California's school funding system is bewilderingly complex, even for educators and policy makers. And decisions affecting the state's 6 million students are mostly made in Sacramento. But that could be changing, as The California Report's education reporter Ana Tintocalis reports Thursday.
School finance has been shaped by four decades of piecemeal policy changes, including court mandates (including the Serrano and Williams decisions) and voter initiatives (such as Proposition 13 and Proposition 98).
It is also constrained by numerous pots of "categorical" funding which school districts must spend on efforts mandated by the state, including student assessment and child nutrition, class size reduction and foster youth programs.
Traditionally, those little pots of money have accounted for about a third of the dollars that flow to California's roughly 1,000 school districts. Two years ago, grappling with a crippling budget shortfall, the legislature cut the cash in those pots by about 20 percent but gave school districts much more freedom (at least for a few years) in how they spend the money in about 40 pots. Still, roughly $10 billion of state money remains in about 20 required funding pots.
That's emblematic of a school funding system that remains driven by the state, rather than local communities, as education reporter Ana Tintocalis explained on Wednesday.
At an education budget summit at UCLA called by Gov.-elect Jerry Brown in December, one school superintendent after another stood up and applauded policy makers for giving districts more control over how they spend their money. Facing a budget crisis, they want more money to work with. But they also asked for even more flexibility.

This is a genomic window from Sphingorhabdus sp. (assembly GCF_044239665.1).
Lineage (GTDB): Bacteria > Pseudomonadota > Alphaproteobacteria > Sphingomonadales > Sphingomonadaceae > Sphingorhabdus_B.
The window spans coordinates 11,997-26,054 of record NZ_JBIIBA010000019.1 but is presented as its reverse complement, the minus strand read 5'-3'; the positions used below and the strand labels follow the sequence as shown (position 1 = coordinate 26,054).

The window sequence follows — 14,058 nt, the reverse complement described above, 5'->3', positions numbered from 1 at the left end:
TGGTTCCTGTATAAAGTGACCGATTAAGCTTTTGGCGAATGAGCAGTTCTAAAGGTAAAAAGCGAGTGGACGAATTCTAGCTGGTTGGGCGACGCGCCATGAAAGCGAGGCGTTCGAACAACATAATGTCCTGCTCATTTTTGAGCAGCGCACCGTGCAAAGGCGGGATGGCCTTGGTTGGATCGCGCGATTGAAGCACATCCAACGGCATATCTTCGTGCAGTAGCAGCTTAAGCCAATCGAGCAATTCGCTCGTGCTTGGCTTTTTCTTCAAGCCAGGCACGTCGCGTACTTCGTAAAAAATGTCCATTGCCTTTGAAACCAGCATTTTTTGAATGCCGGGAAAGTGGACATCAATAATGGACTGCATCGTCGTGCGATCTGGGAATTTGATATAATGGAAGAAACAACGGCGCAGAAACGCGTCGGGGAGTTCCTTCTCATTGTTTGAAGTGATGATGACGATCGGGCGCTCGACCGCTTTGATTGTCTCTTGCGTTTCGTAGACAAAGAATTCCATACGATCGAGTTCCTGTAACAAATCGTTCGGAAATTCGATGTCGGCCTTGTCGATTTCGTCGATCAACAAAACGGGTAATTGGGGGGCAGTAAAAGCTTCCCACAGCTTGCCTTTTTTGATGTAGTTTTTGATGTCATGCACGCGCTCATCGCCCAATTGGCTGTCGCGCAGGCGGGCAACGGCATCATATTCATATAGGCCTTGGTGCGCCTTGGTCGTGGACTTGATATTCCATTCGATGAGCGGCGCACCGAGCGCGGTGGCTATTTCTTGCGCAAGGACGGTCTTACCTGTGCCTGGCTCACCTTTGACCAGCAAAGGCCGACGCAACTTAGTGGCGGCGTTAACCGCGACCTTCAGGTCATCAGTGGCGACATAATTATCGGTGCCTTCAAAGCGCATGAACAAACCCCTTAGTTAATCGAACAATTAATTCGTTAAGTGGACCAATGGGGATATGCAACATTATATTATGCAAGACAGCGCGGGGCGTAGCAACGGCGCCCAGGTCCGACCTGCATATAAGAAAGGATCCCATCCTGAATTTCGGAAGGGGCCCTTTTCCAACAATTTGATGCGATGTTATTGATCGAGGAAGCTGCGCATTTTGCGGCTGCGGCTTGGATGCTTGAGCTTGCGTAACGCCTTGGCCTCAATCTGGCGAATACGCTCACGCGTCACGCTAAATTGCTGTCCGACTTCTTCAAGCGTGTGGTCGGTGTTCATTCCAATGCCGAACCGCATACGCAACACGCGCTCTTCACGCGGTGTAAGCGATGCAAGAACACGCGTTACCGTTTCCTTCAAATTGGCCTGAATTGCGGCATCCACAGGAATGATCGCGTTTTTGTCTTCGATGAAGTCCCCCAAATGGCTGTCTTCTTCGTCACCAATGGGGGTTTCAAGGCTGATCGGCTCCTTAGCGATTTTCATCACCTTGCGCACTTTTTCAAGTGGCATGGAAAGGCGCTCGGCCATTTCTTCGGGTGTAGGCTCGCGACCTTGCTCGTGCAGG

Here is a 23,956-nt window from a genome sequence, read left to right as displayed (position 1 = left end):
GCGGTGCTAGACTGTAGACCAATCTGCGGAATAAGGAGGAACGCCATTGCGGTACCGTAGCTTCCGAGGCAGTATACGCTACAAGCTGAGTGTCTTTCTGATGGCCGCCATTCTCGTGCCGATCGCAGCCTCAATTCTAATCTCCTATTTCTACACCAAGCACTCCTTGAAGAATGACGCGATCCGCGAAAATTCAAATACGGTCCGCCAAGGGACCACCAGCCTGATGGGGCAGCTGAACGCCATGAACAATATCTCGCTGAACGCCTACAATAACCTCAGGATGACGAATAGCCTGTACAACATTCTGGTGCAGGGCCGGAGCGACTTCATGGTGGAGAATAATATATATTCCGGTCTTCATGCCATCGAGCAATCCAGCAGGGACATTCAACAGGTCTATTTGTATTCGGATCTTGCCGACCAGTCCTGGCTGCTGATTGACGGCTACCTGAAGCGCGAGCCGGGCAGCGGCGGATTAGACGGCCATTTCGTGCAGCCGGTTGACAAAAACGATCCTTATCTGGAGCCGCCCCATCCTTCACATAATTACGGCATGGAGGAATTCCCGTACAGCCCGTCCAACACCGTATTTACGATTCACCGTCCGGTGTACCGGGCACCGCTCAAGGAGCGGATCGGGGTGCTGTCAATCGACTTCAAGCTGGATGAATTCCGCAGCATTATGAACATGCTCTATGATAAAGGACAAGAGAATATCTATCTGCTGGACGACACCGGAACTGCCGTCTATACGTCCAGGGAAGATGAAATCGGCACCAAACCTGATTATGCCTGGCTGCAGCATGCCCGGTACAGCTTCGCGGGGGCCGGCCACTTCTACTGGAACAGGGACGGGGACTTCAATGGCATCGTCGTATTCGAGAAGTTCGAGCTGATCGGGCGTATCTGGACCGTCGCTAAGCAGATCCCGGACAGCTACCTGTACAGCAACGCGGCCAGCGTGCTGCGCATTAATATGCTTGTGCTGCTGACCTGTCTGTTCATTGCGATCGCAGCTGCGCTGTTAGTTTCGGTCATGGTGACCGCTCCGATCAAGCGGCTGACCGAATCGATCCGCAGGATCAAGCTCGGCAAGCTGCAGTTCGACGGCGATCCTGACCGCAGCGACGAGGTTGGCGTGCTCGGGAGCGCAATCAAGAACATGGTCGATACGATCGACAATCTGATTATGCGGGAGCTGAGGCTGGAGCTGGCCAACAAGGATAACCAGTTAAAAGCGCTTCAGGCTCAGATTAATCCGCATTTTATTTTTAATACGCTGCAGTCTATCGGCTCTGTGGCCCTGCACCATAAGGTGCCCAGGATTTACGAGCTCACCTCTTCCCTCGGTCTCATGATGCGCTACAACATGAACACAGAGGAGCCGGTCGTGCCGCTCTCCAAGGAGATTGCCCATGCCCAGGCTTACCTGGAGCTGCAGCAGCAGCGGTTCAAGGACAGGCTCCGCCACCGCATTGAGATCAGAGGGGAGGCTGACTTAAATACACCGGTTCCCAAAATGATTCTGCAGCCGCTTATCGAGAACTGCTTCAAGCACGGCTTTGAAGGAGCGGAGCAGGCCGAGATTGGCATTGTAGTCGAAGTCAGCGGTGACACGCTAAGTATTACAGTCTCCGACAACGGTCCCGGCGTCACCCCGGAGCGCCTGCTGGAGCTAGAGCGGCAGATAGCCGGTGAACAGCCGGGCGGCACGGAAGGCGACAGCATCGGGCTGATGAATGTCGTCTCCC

Those state-mandated programs may be well intentioned. But critics say they aren't in tune with the unique needs of students in individual districts. And they say the programs often don't improve academic achievement.
Now a little-known school district may be paving a new path. The Twin Rivers Unified School District near Sacramento is part of a pilot project that allows parents, teachers and principals at individual schools to have much more control over how they spend the state dollars.
And, as Tintocalis describes, that model could go statewide under a bill authored by Democratic state Assemblywoman Julia Brownley. The bill, AB 18, would streamline school funding, reducing the number of special pots and giving districts much greater control over how their budgets.
That's a step toward the overhaul of California school funding that a group of high-powered education experts recommended a few years ago. If the school funding system is made simpler, parents and community members might actually become more engaged. And if that happens -- who knows? -- our kids might as well.